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Explore Minnesota geography and unique features of the regions of Minnesota that make all of them great vacations spots.
The topography of Minnesota's regions is more diverse than you will find almost anywhere.
Each area has unique geographical features and characteristics and are sometimes referred to as the "seven states of Minnesota."
Minnesota geography places our state near the center of North America in the north central United States.
It is bordered on the north by the Canadian provinces of Manitoba and Ontario, on the west by North Dakota and South Dakota, on the south by Iowa, and on the east by Wisconsin and Lake Superior.
Photos Courtesy of Trip Advisor
Geography of Minnesota Trivia and Fun Facts
- Lake Vermillion has more shoreline than any other lake in Minnesota.
- There are 14,000 islands in Lake of the Woods. Visit Zippel Bay State Park on the shores if this lake.
- One of only two aerial lift bridges in the world is in Duluth.
- Minnehaha Falls in Minneapolis had two earlier names: Little Falls and Brown Falls.
- The Headwaters of the Mighty Mississippi River are in Lake Itasca in Itasca State Park. The river travels 2,552 miles to the Gulf of Mexico. You can "walk across the river" here on stepping stones. Sugar Loaf bluff towers 500 feet above the river at New Ulm.
- Minnesota's deepest lake is Saganaga Lake in the Boundary Waters Canoe Area Wilderness.
- The Temperance River got its name because it "has no bar at its mouth."
- The Saint Paul Water Carnival is one of the largest annual festivals in the U.S.
- Minnesota has two national monuments: Grand Portage National Monument and Pipestone National Monument.
- Voyageurs National Park is near International Falls. The park consists of 219,000 acres of land and water.
- Minnesota has more than six thousand state and federal campsites.
- Minnesota has more than twelve thousand miles of groomed snowmobile trails. (more than any other state). The snowmobile was first produced in Roseau.
- The name of Wabasha, translated from the Souix language, is "Red Leaf." Minnesota's oldest operating hotel is in Wabasha.
- The Native American Koo-poo-hoo-sha (meaning wing of a wild swan dyed scarlet) is translated Red Wing.
- You can see the Minnesota Territorial Convention plaque in Stillwater.
- Bemidji is translated from the Ojibwe language and means "Lake with river flowing through."
- Two Harbors was originally named "Agate Bay."
- Detroit Lakes takes its name from "the narrows created in a lake by a sand bar."
- Hinckley was once a major stagecoach relay station between St. Paul and Superior, WI.
- The famous Mayo Clinic is located in Rochester.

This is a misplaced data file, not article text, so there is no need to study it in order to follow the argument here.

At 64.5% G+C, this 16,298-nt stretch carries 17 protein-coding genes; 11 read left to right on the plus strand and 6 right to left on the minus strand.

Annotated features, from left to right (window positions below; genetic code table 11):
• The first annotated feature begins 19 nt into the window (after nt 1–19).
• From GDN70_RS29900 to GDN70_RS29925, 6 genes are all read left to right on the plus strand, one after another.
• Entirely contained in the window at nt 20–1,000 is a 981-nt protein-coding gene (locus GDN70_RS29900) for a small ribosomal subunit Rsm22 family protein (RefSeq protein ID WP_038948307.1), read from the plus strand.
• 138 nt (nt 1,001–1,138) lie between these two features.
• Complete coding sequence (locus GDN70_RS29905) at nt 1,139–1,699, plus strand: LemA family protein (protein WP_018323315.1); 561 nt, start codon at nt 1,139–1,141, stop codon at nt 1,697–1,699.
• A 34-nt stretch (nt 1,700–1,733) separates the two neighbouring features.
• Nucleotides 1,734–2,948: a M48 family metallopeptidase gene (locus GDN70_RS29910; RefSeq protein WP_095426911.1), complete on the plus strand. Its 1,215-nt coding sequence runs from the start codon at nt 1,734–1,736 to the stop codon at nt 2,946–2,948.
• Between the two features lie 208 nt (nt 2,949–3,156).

- Walker hosts the annual Eelpout festival.
- Visit the Paul Bunyan Center in Brainerd and see famous statues of this pair in Bemidji.
- Moorhead is separated from its "sister city," Fargo, by the Red River of the North.
- Mahnomen takes its name from the Ojibwe word for "wild rice."
Variations in Minnesota geography from one Minnesota region to another makes a visit to Minnesota a unique experience.
As you drive from the Canadian border on the north to the Iowa border on the south, you may think you are visiting several states and going through at least two seasons on the way.
Some describe our Minnesota geography as divided into five different regions:
- The Red River Valley
- The Arrowhead
- The Land of Lakes
- The Twin Cities
- The River Country
The Seven States of Minnesota: Driving Tours Through the History, Geology, Culture and Natural Glory of the North Star State describes seven unique regions of Minnesota:
- Red River Valley
- St. Croix Valley
- Central Lakes
- Twin Cities
- Bluff Country
Some wonderful descriptions of our unique state can also be found in Landscapes of Minnesota: A Geography
If you start in the north on a day in late April, you may see snow on the ground. Around noon you'll be in central Minnesota, where the snow is gone and ice on the lakes has melted. Farther south, later that afternoon, trees are full with leaves, farmers are finishing plowing, and it's spring. In a month, it will be spring in the north.
The state is also at the crossroads of three types of terrain. Grassland plains and prairies are to the west and south, coniferous (cone-bearing) forest is to the north, and to the east is the hardwood forest, once known as the "Big Woods."
The area of Minnesota is 225,181 sq km (86,943 sq mi), of which 12,380 sq km (4,780 sq mi) is inland water and 6,594 sq km (2,546 sq mi) is a portion of Lake Superior under the state's jurisdiction. Minnesota thus ranks 12th in area among the 50 states.
From north to south the state measures 653 km (406 mi), and from east to west it measures 576 km (358 mi) at its maximum extent and about 290 km (about 180 mi) at its narrowest point. The mean elevation is about 370 m (1,200 ft).
Our unique geography offers visitors a wide variety of Minnesota vacation experiences.
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